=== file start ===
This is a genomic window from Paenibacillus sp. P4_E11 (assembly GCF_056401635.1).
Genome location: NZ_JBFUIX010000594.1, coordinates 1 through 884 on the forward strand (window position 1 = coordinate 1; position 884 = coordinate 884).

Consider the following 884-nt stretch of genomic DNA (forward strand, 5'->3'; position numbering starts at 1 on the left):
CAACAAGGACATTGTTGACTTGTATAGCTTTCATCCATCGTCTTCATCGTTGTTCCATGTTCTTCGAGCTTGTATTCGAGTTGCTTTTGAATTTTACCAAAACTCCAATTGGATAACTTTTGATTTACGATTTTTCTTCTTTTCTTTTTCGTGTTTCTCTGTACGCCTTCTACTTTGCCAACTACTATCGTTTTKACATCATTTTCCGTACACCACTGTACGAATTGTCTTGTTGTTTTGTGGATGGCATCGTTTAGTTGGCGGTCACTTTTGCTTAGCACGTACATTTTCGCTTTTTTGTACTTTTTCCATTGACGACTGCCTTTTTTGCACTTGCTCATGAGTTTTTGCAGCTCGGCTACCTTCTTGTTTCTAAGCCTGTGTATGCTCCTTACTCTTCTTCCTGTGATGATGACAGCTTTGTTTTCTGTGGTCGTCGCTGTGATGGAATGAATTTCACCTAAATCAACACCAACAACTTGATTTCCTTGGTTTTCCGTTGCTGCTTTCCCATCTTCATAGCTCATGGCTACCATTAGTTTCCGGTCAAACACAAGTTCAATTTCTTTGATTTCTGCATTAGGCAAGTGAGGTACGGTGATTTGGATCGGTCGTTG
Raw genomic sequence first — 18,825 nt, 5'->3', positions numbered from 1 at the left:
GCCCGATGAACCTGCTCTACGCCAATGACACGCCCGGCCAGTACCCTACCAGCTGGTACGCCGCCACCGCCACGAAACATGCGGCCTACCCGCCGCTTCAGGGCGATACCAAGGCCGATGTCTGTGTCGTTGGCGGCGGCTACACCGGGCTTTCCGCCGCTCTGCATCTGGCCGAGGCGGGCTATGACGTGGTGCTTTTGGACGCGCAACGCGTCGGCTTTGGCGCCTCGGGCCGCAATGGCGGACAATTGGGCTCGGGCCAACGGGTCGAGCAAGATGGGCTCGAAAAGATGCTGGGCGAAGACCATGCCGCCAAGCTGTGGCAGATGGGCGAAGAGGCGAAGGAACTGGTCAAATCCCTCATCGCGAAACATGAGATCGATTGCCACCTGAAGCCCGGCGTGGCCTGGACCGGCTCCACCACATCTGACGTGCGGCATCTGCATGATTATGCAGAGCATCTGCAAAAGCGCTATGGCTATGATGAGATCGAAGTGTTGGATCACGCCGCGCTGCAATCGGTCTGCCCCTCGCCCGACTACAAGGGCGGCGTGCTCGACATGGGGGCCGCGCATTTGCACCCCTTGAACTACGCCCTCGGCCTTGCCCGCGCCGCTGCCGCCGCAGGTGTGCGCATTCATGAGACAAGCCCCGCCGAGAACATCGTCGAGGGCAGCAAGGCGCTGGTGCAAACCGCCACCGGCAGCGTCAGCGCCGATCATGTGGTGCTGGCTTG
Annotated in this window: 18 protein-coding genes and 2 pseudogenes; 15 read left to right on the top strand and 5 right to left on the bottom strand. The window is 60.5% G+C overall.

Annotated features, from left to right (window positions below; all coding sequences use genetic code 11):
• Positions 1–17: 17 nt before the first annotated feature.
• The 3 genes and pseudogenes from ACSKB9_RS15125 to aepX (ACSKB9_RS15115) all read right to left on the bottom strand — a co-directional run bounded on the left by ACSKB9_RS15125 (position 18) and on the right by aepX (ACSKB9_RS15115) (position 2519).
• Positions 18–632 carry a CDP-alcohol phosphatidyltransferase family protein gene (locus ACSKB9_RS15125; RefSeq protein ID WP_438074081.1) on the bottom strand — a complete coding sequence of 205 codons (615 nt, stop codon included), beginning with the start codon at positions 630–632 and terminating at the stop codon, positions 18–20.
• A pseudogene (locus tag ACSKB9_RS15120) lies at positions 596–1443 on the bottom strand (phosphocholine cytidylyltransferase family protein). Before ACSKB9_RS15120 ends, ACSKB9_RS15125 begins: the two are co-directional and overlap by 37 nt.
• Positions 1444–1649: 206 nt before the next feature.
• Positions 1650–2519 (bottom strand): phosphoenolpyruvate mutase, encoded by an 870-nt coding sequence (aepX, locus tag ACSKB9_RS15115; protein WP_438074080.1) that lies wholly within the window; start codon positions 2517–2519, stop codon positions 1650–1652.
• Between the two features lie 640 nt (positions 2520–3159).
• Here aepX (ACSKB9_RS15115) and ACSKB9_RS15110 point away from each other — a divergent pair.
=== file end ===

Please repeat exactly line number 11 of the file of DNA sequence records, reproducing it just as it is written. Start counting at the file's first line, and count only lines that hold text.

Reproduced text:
• Positions 18–632 carry a CDP-alcohol phosphatidyltransferase family protein gene (locus ACSKB9_RS15125; RefSeq protein ID WP_438074081.1) on the bottom strand — a complete coding sequence of 205 codons (615 nt, stop codon included), beginning with the start codon at positions 630–632 and terminating at the stop codon, positions 18–20.